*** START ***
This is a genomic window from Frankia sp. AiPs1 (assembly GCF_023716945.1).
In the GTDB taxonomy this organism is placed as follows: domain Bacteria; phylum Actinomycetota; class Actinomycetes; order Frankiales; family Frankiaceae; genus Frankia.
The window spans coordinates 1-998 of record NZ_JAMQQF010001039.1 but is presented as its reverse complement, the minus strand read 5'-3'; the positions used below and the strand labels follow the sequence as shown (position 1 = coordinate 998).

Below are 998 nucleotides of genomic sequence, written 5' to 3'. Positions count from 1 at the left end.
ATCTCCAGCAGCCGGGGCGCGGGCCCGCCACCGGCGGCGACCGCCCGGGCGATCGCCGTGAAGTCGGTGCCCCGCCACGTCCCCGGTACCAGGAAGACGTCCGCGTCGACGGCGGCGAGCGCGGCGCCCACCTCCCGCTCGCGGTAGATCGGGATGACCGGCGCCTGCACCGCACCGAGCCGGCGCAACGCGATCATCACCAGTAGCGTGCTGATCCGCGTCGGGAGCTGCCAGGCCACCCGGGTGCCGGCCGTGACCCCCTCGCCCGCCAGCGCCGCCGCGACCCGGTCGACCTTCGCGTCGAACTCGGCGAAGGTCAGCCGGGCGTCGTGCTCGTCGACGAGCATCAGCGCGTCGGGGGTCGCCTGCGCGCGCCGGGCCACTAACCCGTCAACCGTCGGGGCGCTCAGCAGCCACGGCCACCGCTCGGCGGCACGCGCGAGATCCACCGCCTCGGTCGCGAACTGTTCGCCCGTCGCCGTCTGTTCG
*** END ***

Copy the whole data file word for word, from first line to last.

This is a genomic window from Frankia sp. AiPs1 (assembly GCF_023716945.1).
In the GTDB taxonomy this organism is placed as follows: domain Bacteria; phylum Actinomycetota; class Actinomycetes; order Frankiales; family Frankiaceae; genus Frankia.
The window spans coordinates 1-998 of record NZ_JAMQQF010001039.1 but is presented as its reverse complement, the minus strand read 5'-3'; the positions used below and the strand labels follow the sequence as shown (position 1 = coordinate 998).

Below are 998 nucleotides of genomic sequence, written 5' to 3'. Positions count from 1 at the left end.
ATCTCCAGCAGCCGGGGCGCGGGCCCGCCACCGGCGGCGACCGCCCGGGCGATCGCCGTGAAGTCGGTGCCCCGCCACGTCCCCGGTACCAGGAAGACGTCCGCGTCGACGGCGGCGAGCGCGGCGCCCACCTCCCGCTCGCGGTAGATCGGGATGACCGGCGCCTGCACCGCACCGAGCCGGCGCAACGCGATCATCACCAGTAGCGTGCTGATCCGCGTCGGGAGCTGCCAGGCCACCCGGGTGCCGGCCGTGACCCCCTCGCCCGCCAGCGCCGCCGCGACCCGGTCGACCTTCGCGTCGAACTCGGCGAAGGTCAGCCGGGCGTCGTGCTCGTCGACGAGCATCAGCGCGTCGGGGGTCGCCTGCGCGCGCCGGGCCACTAACCCGTCAACCGTCGGGGCGCTCAGCAGCCACGGCCACCGCTCGGCGGCACGCGCGAGATCCACCGCCTCGGTCGCGAACTGTTCGCCCGTCGCCGTCTGTTCG